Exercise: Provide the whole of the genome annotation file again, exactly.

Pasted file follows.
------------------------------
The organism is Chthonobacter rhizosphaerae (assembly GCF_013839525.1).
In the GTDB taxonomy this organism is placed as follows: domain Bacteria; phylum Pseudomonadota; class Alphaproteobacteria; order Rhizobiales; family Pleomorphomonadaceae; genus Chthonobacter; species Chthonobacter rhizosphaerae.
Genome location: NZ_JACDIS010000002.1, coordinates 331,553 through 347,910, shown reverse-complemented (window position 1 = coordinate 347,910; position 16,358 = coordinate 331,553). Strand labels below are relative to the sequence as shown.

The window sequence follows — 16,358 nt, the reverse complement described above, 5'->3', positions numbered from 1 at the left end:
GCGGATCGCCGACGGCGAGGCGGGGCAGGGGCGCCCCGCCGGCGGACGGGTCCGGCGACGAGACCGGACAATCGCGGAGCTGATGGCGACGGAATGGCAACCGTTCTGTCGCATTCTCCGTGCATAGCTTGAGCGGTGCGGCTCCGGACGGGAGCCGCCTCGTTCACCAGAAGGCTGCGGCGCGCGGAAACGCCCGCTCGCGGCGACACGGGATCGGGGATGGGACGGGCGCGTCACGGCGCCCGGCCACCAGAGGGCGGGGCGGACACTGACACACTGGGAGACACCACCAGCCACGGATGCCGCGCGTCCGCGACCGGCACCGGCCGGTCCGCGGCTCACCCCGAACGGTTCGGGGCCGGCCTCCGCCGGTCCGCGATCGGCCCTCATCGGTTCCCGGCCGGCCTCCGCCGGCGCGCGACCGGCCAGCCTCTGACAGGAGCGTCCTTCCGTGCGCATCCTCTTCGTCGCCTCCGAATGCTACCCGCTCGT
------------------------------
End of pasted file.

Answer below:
The organism is Chthonobacter rhizosphaerae (assembly GCF_013839525.1).
In the GTDB taxonomy this organism is placed as follows: domain Bacteria; phylum Pseudomonadota; class Alphaproteobacteria; order Rhizobiales; family Pleomorphomonadaceae; genus Chthonobacter; species Chthonobacter rhizosphaerae.
Genome location: NZ_JACDIS010000002.1, coordinates 331,553 through 347,910, shown reverse-complemented (window position 1 = coordinate 347,910; position 16,358 = coordinate 331,553). Strand labels below are relative to the sequence as shown.

The window sequence follows — 16,358 nt, the reverse complement described above, 5'->3', positions numbered from 1 at the left end:
GCGGATCGCCGACGGCGAGGCGGGGCAGGGGCGCCCCGCCGGCGGACGGGTCCGGCGACGAGACCGGACAATCGCGGAGCTGATGGCGACGGAATGGCAACCGTTCTGTCGCATTCTCCGTGCATAGCTTGAGCGGTGCGGCTCCGGACGGGAGCCGCCTCGTTCACCAGAAGGCTGCGGCGCGCGGAAACGCCCGCTCGCGGCGACACGGGATCGGGGATGGGACGGGCGCGTCACGGCGCCCGGCCACCAGAGGGCGGGGCGGACACTGACACACTGGGAGACACCACCAGCCACGGATGCCGCGCGTCCGCGACCGGCACCGGCCGGTCCGCGGCTCACCCCGAACGGTTCGGGGCCGGCCTCCGCCGGTCCGCGATCGGCCCTCATCGGTTCCCGGCCGGCCTCCGCCGGCGCGCGACCGGCCAGCCTCTGACAGGAGCGTCCTTCCGTGCGCATCCTCTTCGTCGCCTCCGAATGCTACCCGCTCGT